What garden writers say…interpreted

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I love reading about plants and gardens but sometimes, just sometimes, the same words get used a bit too often or there is a phrase that catches my eye and I wonder what the writer really meant, so I thought I’d write about that.

“Exquisite”  – really small flowers and fantastic detail, but I forgot my reading glasses so couldn’t see them properly enough to accurately describe them.

“Intuitive hybridiser” – seriously, I have never seen anyone so badly organized make such random scatty decisions and they are, quite frankly, very very lucky to have such a good end result.

“Innovative” – it looked completely bonkers; I’d be amazed if the owner understood what they were doing let alone me in the two seconds that I saw it between being offered cake, weak milky tea, and listening to stories, that I couldn’t possibly repeat, of that cruise they went on in 1976 with Alan Titchmarsh.

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“It is probably…” – I’m about to make a really big sweeping statement to start this article and if you know anything about the subject I’m writing you’ll be able to pull it to shreds which is why I used the word probably. Thankfully most of you reading this have not got a clue and care slightly less, because let’s face it you only bought this magazine to look at the photos.

“My favourite is…” – hoping to get this sent to me as a freebie.

“We must garden with a freedom and ease that comes with a deep absorption and close affinity with the place” – what did you say the word count of the article had to be again?

“…romantic yet practical, experimental but traditional; an emotional experience, a garden of timeless quality…”-  As far as I can tell they are desperate for as many visitors as they can cram in, so I’m doing my best in this article to make sure no-one feels excluded.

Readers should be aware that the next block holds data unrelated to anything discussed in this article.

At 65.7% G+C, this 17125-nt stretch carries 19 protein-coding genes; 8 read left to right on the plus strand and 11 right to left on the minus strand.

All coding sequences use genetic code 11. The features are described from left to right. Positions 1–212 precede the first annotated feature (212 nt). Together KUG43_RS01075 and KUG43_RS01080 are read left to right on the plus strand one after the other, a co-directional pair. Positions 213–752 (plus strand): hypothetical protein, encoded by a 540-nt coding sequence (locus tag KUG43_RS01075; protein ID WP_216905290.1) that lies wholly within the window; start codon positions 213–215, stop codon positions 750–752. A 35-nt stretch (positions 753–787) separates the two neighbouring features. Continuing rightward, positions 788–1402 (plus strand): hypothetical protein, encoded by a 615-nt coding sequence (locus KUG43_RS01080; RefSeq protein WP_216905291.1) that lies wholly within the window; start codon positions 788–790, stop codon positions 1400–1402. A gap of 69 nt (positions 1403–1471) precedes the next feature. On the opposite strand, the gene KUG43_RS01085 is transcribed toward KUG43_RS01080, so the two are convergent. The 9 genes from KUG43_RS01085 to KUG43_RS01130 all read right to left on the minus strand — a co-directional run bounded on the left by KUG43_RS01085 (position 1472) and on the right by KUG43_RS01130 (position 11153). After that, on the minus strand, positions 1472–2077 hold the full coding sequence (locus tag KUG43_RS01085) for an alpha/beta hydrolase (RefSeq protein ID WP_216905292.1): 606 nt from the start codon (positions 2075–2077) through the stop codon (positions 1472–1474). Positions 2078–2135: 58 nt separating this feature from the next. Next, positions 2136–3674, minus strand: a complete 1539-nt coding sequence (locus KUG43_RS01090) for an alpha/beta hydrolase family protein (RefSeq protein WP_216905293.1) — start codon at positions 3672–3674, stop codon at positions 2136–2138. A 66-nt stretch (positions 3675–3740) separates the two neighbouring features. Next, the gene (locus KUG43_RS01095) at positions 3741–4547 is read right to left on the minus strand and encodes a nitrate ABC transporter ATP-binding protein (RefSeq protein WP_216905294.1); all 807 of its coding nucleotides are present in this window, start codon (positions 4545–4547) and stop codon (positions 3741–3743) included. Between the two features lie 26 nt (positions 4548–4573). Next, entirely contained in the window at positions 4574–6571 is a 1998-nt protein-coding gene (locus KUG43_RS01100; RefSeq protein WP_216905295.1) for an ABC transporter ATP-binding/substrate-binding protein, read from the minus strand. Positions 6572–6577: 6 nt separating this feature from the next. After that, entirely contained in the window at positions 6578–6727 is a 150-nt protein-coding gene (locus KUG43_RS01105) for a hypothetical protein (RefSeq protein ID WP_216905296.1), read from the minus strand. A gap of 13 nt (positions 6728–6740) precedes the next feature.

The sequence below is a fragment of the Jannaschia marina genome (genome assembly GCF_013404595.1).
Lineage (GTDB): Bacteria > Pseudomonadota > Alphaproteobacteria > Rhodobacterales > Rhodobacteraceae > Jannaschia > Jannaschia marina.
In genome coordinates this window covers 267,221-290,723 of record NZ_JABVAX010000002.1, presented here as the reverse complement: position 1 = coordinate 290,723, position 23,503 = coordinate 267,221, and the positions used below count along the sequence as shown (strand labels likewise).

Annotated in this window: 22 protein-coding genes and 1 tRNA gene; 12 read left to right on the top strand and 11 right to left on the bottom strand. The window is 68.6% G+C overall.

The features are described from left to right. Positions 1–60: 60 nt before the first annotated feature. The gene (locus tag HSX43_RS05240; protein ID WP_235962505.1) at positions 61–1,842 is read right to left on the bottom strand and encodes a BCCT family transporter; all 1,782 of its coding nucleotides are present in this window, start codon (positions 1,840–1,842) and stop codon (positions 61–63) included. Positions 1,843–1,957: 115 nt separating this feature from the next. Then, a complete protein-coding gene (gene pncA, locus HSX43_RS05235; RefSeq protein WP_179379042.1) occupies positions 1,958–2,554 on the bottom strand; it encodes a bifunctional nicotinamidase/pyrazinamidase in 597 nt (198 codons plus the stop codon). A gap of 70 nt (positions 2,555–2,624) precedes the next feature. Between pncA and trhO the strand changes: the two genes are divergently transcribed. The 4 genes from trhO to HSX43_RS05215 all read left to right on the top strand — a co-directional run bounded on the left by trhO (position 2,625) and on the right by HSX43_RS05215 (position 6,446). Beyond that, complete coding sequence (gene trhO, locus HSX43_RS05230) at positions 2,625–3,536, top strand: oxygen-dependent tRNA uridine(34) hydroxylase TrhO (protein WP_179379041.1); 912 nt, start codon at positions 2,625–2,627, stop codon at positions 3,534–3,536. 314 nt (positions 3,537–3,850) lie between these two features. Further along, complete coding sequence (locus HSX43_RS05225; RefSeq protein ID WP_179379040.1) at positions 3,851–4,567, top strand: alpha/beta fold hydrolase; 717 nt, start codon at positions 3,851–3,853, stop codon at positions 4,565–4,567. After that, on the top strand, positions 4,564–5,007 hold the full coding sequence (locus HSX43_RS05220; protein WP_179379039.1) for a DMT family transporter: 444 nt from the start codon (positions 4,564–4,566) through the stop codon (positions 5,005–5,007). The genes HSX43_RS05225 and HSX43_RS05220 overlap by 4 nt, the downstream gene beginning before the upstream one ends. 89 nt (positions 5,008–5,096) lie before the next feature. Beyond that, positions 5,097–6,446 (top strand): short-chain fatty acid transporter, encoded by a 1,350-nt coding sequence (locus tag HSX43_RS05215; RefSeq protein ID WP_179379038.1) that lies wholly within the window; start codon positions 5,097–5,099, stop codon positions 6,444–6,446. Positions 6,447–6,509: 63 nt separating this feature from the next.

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“undulating topography” – I wrote “a bit bumpy”  earlier and the editor hates it if you repeat phrases in the same article, so this is what the synonyms feature of Word came up with.

“Planning a border is a little like organising a meal…” – except if you go to the supermarket for a ready meal it really isn’t, but I’m trying to make out that you are all amazing chefs preparing everything from scratch including growing your own vanilla pods (all my friends’ head gardeners do this), because there are some recipes to create attractively photographed food later on in the magazine.

“My column this month is rather unusual…” – I thought I’d point it out at the beginning in case you don’t notice.

 

I should really have been working rather than typing this; it’s a good job it’s a worthwhile contribution to garden writing otherwise it would have been a complete waste of a Sunday afternoon.

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